18504Re: socialist unity with the living dead
- Jun 5, 2005By Bob Gould
Joaquin Bustelo makes a sweeping attack on all the revolutionary
socialist organisations for not immediately going out of business.
I've read all the Marx-Engels material that Bustelo refers to, and my
understanding of it is quite different.
Marx and Engels, and later Lenin and Trotsky, favoured Marxists
building organisations, and spent a lot of their time trying to do so.
They were polemicising against the tendency of small socialist groups
to turn themselves into sects and to neglect the possibility of
building mass workers' movements or integrating themselves in an
organised way in such proletarian movements as began to develop, such
as the Henry George movement in the United States.
Bustelo presents Marx and Engels as opposed to independent Marxist
organisation, which is total rubbish. The problem is not the existence
of such groups, but their often quite sectarian behaviour towards each
other, and more importantly towards mass proletarian movements and
Ben Courtice, who reposted Bustelo's post to the Green Left list, is
repois still a member of the Australian DSP, so I assume he's either
playing a devil's advocate role or maybe he's a little more cynical
than that, and he's implying that all the other socialist groups
except the DSP should go out of business.
If that's his line of argument, it's spurious, given the now rather
desperate attempts of the DSP to present a group that they essentially
control, the Socialist Alliance, as some kind of non-sectarian
formation, despite the fact that in the Socialist Alliance the DSP is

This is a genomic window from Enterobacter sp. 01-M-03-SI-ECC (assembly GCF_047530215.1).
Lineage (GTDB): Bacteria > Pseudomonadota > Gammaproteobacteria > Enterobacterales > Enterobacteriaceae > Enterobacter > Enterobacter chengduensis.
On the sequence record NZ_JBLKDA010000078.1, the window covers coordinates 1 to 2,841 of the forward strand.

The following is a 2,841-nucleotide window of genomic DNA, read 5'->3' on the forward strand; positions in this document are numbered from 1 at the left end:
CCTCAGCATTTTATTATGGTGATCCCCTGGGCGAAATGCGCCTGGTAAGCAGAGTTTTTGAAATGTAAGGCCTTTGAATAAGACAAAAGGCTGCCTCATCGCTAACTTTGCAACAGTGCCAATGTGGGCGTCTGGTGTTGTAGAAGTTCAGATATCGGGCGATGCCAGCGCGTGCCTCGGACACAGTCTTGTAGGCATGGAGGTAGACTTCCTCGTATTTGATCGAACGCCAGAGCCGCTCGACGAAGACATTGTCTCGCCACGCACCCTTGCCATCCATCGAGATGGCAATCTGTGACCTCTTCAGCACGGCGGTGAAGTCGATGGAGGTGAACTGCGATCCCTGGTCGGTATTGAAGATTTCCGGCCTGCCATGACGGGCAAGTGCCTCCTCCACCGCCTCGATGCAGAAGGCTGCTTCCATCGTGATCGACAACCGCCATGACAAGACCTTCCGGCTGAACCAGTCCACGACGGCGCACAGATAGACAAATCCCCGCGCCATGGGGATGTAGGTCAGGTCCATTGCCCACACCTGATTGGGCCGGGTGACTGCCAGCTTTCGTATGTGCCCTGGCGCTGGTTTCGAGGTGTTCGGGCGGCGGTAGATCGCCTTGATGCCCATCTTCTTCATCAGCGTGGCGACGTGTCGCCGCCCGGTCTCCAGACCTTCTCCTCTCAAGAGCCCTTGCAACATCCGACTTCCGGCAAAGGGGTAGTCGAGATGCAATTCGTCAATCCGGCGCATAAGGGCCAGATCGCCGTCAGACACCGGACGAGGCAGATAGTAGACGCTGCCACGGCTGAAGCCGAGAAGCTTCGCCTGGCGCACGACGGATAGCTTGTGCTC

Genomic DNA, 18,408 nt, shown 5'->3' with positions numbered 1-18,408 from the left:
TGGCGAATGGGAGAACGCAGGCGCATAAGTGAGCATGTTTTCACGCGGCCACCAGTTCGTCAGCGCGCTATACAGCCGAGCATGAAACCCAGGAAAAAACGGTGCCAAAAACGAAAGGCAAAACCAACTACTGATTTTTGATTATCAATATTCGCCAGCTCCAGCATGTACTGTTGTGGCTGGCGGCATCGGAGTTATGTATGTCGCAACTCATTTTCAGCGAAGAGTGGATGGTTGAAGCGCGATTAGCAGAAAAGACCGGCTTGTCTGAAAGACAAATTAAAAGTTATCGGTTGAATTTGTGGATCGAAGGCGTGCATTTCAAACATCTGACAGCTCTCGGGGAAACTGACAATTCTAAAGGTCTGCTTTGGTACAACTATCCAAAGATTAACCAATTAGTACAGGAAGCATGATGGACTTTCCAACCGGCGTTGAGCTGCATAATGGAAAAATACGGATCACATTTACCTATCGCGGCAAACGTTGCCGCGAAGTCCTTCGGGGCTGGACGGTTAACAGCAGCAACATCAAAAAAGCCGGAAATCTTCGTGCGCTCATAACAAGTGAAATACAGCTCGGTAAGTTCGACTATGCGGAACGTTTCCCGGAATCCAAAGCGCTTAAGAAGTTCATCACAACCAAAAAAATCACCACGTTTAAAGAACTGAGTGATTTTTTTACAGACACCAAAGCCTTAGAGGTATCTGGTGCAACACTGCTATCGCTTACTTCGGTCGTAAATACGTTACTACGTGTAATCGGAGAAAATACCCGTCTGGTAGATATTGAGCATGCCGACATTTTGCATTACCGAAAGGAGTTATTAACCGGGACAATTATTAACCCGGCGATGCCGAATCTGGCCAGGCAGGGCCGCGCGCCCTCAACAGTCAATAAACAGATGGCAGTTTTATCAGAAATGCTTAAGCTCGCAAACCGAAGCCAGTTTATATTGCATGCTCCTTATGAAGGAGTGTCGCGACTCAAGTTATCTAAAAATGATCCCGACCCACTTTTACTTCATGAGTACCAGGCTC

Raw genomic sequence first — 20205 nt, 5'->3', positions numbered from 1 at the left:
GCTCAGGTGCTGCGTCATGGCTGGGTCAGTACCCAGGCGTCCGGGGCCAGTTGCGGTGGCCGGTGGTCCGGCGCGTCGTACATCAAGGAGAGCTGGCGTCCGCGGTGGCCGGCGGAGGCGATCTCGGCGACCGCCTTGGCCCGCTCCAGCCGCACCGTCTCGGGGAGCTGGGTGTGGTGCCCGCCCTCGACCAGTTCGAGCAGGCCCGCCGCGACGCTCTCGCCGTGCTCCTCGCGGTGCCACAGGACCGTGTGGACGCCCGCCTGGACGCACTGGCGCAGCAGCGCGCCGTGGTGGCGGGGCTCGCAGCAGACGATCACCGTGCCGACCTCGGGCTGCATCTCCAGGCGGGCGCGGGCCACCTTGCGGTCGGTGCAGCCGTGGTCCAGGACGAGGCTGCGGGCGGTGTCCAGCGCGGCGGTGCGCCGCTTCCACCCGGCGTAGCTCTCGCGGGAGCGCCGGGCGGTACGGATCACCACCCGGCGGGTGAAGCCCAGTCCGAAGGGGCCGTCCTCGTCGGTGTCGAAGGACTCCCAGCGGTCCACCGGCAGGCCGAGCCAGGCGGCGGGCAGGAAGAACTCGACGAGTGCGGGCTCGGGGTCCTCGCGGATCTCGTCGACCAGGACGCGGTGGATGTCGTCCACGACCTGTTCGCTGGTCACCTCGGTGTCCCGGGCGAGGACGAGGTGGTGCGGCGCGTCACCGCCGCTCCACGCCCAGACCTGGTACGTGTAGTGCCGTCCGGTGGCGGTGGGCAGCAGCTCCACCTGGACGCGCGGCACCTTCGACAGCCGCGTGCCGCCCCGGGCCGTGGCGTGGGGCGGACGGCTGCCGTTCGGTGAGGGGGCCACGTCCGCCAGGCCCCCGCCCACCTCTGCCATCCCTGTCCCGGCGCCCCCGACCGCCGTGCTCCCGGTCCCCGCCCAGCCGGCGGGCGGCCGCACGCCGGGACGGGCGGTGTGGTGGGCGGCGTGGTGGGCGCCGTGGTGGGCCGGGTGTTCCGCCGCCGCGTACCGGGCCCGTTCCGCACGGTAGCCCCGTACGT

at constant war with just about all the other affiliates and perhaps a
majority of the independents.
The immediate problem for the revolutionary socialist movement is to
start some kind of realistic and non-sectarian political debate and
discussion between the members of all the groups and independent
individuals on the left of society, rather than Bustelo's pompous and
dopey proposition that they should all go out of business forthwith.
In Bustelo's case, is he saying that Solidarity in the US should go
out of business?
I've been engaged for the past couple of years in a sustained critique
of what a number of people choose to call Zinovievism (which we now
discover from Barry Sheppard is also Dobbsism) but that's directed at
bringing the inhabitants of some of the sects down to earth and trying
to initiate, if at all possible, some kind of serious debate on a
number of major historical and current questions, across factional
It's pretty arrogant of Comrade Bustelo to demand that they all go out
of business because the constructs of the different groups don't fit
his eclectic schemas.
To promote debate, on Ozleft we've been trawling through the history
and pre-history of the Australian and international Marxist left and
putting up a respectable collection of material.
Proclamations about Marxists groups going out of business are quite
irrelevant, because such groups aren't about to go out of business.
What's clearly required is serious political discussion, rather than
I ask both Bustelo and Courtice, what do they think the activities of
future socialist organisation should consist of if the existing ones
were to go out of business?
These are big questions and should be discussed in a calmer and less
arrogant way than Bustelo does.
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